One thing that every athlete, musician or best man has in common is that just before they; embark on their big day /step onto stage / fix a buttonhole, a strange thing happens to their head. You can call it anxiety, nerves or pressure. Bottom line is this: that ‘thing’ that happens can seriously affect our ability to deliver on the day – no matter how much hard work we’ve put in.
We’re working on the basis you know what you’re doing when it comes to the more practical side of your preparation. This article is more about the strange impact that the big day can have on the way you think and feel.
Feeling pressure before a big event, imagined or otherwise, is almost inevitable – some would argue it’s the human condition. The trick is how we manage ourselves through those feelings and still deliver in a way that leaves us feeling like we did the best we could.
Toni Minichiello and Dave Alred know a thing or two about helping people prepare to perform at their very best, so I asked them to share their advice on how you can ensure all your hard yards and best laid plans pay off.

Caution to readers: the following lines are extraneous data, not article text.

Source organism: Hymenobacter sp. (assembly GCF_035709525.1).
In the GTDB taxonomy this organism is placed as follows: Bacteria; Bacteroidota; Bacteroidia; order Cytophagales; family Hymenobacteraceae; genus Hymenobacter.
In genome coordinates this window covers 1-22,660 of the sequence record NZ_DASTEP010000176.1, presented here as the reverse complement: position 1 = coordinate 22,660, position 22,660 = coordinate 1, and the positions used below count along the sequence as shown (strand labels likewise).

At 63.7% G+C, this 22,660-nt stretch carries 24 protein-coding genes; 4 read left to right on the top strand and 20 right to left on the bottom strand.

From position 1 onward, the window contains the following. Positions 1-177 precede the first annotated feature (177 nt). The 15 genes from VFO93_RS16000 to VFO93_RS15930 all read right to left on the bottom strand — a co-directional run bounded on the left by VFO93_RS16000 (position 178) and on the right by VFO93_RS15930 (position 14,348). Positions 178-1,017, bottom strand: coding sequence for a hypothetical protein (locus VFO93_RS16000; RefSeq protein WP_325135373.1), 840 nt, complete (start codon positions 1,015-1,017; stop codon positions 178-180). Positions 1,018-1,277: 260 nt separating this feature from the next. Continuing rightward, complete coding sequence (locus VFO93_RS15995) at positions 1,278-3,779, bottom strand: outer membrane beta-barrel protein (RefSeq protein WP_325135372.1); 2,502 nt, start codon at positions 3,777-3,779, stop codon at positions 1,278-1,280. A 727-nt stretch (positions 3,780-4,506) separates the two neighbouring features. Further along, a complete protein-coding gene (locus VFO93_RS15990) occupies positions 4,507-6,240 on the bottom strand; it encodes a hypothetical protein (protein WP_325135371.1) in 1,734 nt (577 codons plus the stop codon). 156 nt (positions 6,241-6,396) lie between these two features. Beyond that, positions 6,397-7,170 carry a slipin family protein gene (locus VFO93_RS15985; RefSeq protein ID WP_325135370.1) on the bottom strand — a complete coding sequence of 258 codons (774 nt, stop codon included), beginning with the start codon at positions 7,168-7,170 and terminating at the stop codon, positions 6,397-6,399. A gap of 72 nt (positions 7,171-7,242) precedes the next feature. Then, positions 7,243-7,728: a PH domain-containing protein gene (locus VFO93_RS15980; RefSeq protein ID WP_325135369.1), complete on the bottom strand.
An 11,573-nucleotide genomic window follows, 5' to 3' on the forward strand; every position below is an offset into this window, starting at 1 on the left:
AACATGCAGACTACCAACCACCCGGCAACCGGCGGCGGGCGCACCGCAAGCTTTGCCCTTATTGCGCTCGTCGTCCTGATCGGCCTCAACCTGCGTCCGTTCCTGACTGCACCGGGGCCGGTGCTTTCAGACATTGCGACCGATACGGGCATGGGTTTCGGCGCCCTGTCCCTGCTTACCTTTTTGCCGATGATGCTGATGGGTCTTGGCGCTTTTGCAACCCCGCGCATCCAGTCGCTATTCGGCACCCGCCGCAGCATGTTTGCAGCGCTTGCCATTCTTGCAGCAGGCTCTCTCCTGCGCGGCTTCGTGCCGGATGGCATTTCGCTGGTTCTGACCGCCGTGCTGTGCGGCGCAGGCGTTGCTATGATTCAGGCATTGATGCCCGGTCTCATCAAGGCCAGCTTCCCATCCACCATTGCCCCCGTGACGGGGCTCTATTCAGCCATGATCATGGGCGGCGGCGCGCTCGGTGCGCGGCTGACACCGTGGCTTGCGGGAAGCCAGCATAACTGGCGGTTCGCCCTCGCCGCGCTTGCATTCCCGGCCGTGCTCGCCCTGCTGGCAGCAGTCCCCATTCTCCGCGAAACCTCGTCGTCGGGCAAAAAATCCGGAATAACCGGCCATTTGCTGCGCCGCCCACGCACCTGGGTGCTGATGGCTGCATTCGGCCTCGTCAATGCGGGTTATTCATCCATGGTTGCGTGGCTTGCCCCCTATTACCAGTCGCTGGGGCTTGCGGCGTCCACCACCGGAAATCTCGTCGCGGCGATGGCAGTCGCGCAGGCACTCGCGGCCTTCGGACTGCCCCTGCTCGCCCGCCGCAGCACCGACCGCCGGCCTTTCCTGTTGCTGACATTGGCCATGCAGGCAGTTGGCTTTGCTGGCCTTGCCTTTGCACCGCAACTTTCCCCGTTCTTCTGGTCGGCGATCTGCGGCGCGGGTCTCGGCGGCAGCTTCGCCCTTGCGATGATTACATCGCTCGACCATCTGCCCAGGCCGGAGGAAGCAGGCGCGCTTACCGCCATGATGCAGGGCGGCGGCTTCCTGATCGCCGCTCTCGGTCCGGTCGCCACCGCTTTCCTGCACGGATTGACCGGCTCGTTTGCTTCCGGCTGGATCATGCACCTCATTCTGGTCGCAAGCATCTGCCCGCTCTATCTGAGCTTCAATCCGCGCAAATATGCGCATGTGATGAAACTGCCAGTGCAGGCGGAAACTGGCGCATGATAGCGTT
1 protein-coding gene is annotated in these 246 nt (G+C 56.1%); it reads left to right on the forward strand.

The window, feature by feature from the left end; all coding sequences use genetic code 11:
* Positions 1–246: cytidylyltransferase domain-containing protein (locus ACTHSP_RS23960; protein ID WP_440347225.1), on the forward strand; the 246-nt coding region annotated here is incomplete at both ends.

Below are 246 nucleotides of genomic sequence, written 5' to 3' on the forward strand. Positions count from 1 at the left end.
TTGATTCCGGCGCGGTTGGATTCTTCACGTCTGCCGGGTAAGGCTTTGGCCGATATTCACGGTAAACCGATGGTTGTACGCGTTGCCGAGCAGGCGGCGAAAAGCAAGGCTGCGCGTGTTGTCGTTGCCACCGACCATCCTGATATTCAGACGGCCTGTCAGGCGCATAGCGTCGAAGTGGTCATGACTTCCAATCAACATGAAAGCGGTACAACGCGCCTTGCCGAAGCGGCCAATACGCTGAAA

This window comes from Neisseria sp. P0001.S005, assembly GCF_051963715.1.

1) STICK TO YOUR PLAN
Perhaps not surprisingly, when I speak to them, Toni and Dave cannot emphasise enough the importance of sticking to your plan. Toni has witnessed first hand how changes things at the last minute can impact on performance,
At the Olympics in Rio I saw several people doing stuff they’d never done before…Always stick to what you know.
“At the Olympics in Rio I saw several people doing stuff they’d never done before, just because sponsors were providing freebies. One athlete, who I won’t name, had a massage before their run for the first time ever. They went out to compete and ran disastrously. Always stick to what you know”.